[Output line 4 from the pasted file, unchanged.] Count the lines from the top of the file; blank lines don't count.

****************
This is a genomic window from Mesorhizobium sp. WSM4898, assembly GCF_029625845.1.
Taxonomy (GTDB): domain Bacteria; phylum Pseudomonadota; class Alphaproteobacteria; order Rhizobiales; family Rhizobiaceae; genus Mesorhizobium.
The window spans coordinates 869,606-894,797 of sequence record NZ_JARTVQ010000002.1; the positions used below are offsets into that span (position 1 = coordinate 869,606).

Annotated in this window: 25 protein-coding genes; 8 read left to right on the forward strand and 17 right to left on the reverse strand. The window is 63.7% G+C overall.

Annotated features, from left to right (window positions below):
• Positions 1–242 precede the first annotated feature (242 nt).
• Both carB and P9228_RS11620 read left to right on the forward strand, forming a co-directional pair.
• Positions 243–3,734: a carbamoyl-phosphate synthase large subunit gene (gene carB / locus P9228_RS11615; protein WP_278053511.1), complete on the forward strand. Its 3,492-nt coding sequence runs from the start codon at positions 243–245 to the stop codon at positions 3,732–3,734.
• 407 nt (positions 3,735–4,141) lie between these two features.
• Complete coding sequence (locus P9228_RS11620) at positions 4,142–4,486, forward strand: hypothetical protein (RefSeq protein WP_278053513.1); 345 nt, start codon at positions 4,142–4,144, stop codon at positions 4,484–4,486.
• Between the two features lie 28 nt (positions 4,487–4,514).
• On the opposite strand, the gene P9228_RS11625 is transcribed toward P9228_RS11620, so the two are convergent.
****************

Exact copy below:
Annotated in this window: 25 protein-coding genes; 8 read left to right on the forward strand and 17 right to left on the reverse strand. The window is 63.7% G+C overall.